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Hold on to your wallets: Golob’s pseudo-socialist coalition made civil servants’ salaries skyrocket

Predsednik Gibanja Svoboda in premier Robert Golob (Fotomontaža: Matic Štojs Lomovšek)

By: Ana Horvat (Nova24tv.si)

Golob’s government is working hard to collect everything from citizens and distribute it among civil servants, who are not exactly “examples” of successful and ambitious employees. It all makes sense when we put it together – ever higher taxes and salary increases for civil servants. The government has prepared more detailed starting points on salaries for negotiations with public sector unions, and the highest salary in the public sector will be 8,465 euros gross, which is more than what a director earns somewhere. All this at your expense and at the expense of the stagnation or even decline of the private sector. The law would regulate the common foundations of the salary system, i.e., the provisions that would apply to all employees in the public sector from the salary scale, the method of classifying jobs, and titles into salary classes, the range for classifying jobs into salary classes, the method of determining the basic salary until promotion and job performance bonuses.

Despite the awareness that we have all been affected by the high cost of energy, inflation, and significant price increases, somehow, we cannot sympathise with civil servants who complain that their salaries are too low, especially when we have seen many times that their salaries are – at least very decent, if not very good, especially when compared to salaries in the private sector. By mentioning that work in the private sector is also much more ruthless than work in the public sector – from a competitive point of view. However, the public sector went on strike, and Golob’s government, according to STA, was not indifferent to taxpayers’ money. The highest salary in the public sector will be 8,465 euros gross. At the same time, we remind you that among the public employees there are also employees from the new ministries, for which Golob’s government claimed, “that they will not cost the taxpayers anything”.

The proposal for a new law on the common foundations of the public sector salary system with a new salary scale should be submitted to the legislative process no later than July, so that it can enter into force on January 1st, 2024. The initial salary classes of jobs and titles from the lower third of the salary scale are to be transferred to the new salary scale with January 1st, 2025, and the other salary classes a year later. The proposed salary scale would have 67 salary grades, the spread between salary grades, currently about 4%, would be three percent. The new first salary class, now 12th, 13th, and 14th, would be set at the minimum salary in January 2023. If the minimum gross salary is around 1,203 euros, then the basic salary in the highest salary class would be around 8,465 euros gross.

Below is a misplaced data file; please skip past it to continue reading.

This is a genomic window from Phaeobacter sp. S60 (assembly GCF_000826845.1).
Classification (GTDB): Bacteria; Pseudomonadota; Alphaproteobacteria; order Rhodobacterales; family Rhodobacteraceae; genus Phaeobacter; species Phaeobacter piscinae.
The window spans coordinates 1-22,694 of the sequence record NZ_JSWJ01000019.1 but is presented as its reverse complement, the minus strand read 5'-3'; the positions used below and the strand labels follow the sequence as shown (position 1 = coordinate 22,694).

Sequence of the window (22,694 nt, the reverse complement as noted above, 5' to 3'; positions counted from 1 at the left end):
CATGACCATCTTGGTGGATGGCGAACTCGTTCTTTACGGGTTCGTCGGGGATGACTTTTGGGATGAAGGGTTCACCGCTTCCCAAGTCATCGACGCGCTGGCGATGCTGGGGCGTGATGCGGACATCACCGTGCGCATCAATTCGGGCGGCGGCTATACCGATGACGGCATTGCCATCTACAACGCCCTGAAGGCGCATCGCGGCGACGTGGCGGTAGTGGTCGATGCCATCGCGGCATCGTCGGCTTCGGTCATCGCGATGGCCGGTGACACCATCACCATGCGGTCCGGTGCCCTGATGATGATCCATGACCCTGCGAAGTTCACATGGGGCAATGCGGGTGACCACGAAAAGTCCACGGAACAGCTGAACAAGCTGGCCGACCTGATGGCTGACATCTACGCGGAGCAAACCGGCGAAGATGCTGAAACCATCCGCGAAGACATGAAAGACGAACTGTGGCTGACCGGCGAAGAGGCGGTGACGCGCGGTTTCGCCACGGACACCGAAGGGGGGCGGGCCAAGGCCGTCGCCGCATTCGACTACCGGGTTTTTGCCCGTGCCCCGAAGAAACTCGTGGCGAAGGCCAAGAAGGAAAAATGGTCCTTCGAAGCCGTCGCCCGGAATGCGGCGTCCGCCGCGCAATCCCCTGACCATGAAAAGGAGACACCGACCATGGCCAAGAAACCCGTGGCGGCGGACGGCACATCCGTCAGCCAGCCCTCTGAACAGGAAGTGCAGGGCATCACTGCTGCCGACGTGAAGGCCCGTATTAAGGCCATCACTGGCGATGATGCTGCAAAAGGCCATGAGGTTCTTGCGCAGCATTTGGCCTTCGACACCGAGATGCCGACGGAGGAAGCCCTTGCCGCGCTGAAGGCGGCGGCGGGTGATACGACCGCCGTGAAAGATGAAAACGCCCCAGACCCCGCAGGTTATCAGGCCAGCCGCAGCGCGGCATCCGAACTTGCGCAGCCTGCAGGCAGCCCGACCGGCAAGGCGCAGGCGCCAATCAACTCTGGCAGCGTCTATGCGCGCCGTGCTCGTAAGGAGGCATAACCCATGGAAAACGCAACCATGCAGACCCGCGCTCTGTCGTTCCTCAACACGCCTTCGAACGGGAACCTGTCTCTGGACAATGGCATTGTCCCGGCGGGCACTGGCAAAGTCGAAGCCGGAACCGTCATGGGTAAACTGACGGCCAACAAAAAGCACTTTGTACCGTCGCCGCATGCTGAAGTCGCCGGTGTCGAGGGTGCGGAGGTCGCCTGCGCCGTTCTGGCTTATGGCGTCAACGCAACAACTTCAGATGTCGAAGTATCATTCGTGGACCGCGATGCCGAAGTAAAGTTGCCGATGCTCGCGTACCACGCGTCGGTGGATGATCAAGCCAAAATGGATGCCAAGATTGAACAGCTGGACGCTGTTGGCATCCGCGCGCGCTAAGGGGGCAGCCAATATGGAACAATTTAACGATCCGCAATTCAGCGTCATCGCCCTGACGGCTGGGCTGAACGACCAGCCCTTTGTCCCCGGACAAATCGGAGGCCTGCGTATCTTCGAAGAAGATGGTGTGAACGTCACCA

Higher salary grade for rare competencies and faster promotion

Orientation positions in the collective agreement for the public sector would be abolished, and the principle of comparability would therefore be enforced within the wage pillars in the revised system. When determining the basic salary, the starting points propose, among other things, the additional possibility of a temporary salary increase for five salary classes due to the management of a project, work group or other temporarily more demanding tasks. The starting points for the renewal of the promotion system envisage a reduction in the importance of seniority in the current system. At the same time, they would enable faster promotion at the beginning of a career, and abolish promotion based on grades. According to the government’s proposal, regular work performance and increased workload would be combined.

The public sector is forever privileged, the private sector stagnates

The public sector therefore got much higher salaries than it actually deserves. And this is a fact – especially when we compare someone who works in the private sector. Not only do they have to take care of themselves, unlike civil servants, but they must also put in enormously more effort to be able to keep their job at all due to the competitiveness in the market. In addition to the necessary competences, a worker in the private sector has other skills that he uses at work, as his knowledge and ingenuity are crucial in retaining his job. Not to mention the other bonuses and allowances that civil servants have, from sick leave onwards, which do not belong to independent entrepreneurs. Every worker in the private sector works not only once, but also two or three times more, and yet Golob’s government forgot about them or arrogantly neglected them by literally privileging civil servants even more than before. And this at the expense of taxpayers’ money.

The Chamber of Commerce of Slovenia (GZS) recently emphasised that this year, when economic growth is expected to be significantly lower than last year due to the energy crisis, will be very unstable. The increase in the minimum wage and ever-increasing taxation have already severely affected the economic sector, which is crucial for maintaining the prosperity of the country, but Golob’s government does not pay attention to this. Of course, it is easiest to flaunt citizens’ money while at the same time selling them the story of a better future.

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